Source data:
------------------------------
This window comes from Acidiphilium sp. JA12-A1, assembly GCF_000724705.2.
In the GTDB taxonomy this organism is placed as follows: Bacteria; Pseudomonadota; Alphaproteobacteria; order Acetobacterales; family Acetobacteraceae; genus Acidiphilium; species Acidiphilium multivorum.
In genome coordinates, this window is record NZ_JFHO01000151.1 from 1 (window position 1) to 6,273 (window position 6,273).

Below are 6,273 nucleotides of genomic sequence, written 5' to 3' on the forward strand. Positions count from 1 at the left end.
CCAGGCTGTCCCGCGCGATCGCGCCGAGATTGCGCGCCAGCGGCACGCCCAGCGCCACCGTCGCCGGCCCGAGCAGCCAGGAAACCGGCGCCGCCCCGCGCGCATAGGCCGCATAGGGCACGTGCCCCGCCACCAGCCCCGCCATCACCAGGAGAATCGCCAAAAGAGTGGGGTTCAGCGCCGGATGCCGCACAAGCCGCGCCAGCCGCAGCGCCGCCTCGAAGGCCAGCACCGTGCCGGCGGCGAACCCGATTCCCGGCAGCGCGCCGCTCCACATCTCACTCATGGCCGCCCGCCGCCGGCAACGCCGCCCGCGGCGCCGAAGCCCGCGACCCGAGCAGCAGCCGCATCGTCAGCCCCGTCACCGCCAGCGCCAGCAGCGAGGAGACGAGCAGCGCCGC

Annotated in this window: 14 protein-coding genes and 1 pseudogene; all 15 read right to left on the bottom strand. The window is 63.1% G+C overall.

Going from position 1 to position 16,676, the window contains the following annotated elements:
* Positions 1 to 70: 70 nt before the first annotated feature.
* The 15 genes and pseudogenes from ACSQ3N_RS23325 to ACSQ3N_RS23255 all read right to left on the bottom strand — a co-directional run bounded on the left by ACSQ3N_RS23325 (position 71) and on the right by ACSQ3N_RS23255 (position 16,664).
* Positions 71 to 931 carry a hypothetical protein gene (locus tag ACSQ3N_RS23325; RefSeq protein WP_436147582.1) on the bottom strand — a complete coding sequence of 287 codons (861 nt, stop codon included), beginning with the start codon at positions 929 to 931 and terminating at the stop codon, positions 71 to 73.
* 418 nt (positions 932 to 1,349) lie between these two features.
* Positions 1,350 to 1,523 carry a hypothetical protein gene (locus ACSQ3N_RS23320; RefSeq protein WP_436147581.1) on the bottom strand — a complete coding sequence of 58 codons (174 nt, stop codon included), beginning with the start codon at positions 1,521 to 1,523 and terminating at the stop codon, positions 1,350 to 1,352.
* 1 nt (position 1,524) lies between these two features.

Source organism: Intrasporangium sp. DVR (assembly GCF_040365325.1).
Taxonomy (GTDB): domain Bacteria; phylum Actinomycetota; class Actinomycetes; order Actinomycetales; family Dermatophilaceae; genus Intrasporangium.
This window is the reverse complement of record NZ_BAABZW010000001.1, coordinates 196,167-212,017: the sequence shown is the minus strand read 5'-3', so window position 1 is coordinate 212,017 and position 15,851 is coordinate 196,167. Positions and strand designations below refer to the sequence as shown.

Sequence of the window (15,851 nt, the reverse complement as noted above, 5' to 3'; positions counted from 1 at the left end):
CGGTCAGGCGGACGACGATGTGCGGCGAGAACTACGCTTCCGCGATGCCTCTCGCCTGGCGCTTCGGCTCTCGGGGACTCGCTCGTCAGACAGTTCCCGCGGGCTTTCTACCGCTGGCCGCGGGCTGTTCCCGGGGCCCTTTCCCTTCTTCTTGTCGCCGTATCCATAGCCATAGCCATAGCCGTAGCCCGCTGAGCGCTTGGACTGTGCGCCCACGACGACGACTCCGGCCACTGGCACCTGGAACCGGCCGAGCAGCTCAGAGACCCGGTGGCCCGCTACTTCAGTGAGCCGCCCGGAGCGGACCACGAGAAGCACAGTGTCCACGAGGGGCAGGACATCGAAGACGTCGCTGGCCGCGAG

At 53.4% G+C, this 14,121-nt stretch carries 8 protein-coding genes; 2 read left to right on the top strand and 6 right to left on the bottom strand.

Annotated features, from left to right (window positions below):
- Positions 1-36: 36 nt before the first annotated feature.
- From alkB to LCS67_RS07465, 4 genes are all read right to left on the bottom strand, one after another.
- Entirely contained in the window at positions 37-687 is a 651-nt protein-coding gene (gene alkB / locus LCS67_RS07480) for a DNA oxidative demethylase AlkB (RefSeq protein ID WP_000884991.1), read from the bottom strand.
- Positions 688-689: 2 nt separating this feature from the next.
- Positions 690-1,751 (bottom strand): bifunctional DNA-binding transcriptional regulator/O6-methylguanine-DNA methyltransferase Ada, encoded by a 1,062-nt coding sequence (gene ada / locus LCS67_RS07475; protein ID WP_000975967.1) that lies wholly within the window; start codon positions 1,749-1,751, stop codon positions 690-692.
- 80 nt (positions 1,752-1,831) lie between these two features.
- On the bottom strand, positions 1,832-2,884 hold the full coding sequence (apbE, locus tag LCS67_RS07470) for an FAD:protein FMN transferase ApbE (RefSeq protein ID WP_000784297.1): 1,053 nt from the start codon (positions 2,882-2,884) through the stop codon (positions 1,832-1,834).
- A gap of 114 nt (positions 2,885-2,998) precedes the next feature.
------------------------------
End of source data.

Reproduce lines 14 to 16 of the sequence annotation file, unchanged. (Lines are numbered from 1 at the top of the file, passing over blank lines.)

Source organism: Intrasporangium sp. DVR (assembly GCF_040365325.1).
Taxonomy (GTDB): domain Bacteria; phylum Actinomycetota; class Actinomycetes; order Actinomycetales; family Dermatophilaceae; genus Intrasporangium.
This window is the reverse complement of record NZ_BAABZW010000001.1, coordinates 196,167-212,017: the sequence shown is the minus strand read 5'-3', so window position 1 is coordinate 212,017 and position 15,851 is coordinate 196,167. Positions and strand designations below refer to the sequence as shown.